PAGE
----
According to the Central Bureau of Statistics, on the eve of Israel’s Independence Day, the country’s population stands at 9.19 million, including 6.806 million Jews (74%), 1.93 Arabs (21%, including Muslims, Circassians, Christians and Druze), and 454,000 “others” (5%, including mostly olim who are not registered as Jews).
72 years ago, on May 14, 1948, when the State of Israel was established, the Israeli population (not including Arabs) was roughly 806,000. Since then, 3.3 million olim arrived in the country, 44% of whom came after 1990. Some 115,000 citizen olim have arrived – those are the foreign-born children of Israeli citizens.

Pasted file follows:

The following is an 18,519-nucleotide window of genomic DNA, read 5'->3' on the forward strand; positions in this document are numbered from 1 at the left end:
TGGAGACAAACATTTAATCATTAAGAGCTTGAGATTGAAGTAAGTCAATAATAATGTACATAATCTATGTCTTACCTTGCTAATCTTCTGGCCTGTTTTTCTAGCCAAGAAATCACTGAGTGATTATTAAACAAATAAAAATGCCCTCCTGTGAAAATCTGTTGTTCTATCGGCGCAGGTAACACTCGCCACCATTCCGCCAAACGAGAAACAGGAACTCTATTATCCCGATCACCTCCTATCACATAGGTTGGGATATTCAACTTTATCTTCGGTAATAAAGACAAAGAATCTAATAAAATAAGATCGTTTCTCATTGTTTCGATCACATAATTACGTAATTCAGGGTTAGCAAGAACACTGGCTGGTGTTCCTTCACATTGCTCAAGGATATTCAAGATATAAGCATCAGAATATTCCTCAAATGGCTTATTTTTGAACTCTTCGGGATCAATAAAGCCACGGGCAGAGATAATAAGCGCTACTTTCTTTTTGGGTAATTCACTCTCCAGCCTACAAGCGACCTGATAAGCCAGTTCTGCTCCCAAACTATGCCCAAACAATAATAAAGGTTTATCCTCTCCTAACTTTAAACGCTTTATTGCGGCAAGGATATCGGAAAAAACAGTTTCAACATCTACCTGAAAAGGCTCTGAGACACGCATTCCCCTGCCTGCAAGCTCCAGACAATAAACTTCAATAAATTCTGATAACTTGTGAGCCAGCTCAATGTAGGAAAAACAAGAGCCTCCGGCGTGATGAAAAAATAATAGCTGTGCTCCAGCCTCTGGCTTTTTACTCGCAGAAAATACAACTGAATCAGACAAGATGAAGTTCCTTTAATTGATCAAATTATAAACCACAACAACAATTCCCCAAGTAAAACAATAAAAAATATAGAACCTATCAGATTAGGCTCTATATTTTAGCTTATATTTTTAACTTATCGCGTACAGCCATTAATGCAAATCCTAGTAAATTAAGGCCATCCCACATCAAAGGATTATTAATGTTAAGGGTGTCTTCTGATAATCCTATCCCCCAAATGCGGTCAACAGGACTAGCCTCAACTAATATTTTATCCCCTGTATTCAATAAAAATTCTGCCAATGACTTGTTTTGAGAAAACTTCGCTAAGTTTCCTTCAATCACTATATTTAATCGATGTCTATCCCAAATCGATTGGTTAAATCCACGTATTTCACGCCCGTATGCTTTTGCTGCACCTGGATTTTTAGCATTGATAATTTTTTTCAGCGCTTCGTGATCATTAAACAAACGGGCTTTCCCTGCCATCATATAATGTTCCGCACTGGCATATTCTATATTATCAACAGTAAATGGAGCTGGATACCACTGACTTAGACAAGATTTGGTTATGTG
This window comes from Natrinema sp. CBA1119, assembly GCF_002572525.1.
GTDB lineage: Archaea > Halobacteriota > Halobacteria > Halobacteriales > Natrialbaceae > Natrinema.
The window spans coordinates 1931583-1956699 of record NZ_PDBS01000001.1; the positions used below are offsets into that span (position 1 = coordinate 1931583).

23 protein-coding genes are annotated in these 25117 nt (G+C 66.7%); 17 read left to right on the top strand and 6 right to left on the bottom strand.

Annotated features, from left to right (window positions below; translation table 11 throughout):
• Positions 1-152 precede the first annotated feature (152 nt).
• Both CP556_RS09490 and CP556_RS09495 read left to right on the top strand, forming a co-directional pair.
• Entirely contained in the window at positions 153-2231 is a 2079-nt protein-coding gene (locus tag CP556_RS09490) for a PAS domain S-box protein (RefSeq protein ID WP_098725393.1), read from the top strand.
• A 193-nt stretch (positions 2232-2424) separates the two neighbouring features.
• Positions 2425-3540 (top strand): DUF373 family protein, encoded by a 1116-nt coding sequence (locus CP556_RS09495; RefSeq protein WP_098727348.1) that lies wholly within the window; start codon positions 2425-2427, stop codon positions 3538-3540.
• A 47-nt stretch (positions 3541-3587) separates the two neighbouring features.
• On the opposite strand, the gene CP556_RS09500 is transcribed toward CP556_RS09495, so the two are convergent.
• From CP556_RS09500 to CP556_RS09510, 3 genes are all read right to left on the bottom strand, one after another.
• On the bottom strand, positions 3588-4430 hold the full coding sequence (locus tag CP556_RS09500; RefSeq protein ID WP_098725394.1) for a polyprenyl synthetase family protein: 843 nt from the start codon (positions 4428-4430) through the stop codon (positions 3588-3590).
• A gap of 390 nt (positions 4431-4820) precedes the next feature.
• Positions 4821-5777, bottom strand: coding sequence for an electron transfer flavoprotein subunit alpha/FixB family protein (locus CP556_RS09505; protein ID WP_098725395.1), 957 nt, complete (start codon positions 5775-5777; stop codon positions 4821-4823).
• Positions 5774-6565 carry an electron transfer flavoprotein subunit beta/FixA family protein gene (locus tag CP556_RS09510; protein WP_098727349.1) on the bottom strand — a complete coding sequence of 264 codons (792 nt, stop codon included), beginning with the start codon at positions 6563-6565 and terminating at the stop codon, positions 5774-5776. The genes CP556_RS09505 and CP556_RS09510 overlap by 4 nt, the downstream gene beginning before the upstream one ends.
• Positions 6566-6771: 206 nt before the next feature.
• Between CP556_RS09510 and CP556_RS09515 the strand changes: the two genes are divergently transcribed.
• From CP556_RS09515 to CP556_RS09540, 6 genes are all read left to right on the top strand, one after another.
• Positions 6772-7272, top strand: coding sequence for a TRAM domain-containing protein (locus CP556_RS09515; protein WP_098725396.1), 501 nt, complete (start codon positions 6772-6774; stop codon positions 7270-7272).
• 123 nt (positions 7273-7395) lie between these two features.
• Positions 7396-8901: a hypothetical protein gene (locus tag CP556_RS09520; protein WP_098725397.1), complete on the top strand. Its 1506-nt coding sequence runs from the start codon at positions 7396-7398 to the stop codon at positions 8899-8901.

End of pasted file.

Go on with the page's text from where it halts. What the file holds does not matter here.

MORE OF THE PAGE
The CBS expects Israel’s population to reach 11.1 million in 2030; in 2040 – 13.2 million; and on Israel’s 100th birthday, in 2048 – 15.2 million.
Here’s a factoid to hang on your fridge door: 45% of all the Jews in the world live in Israel, and 78% of them were born in Israel.
Here’s a huge figure: close to 950,000 Israelis, 10.2% of the population, are children ages 4 and younger.
Also: some 50,000 Israelis are 90 and older.
Altogether, Israel has one of the youngest populations in the OECD: 28% are children 14 and younger, some 12% are 65 and older. For comparison, the average OECD country has only 18% children under age 15, and 17% adults ages 65 and older.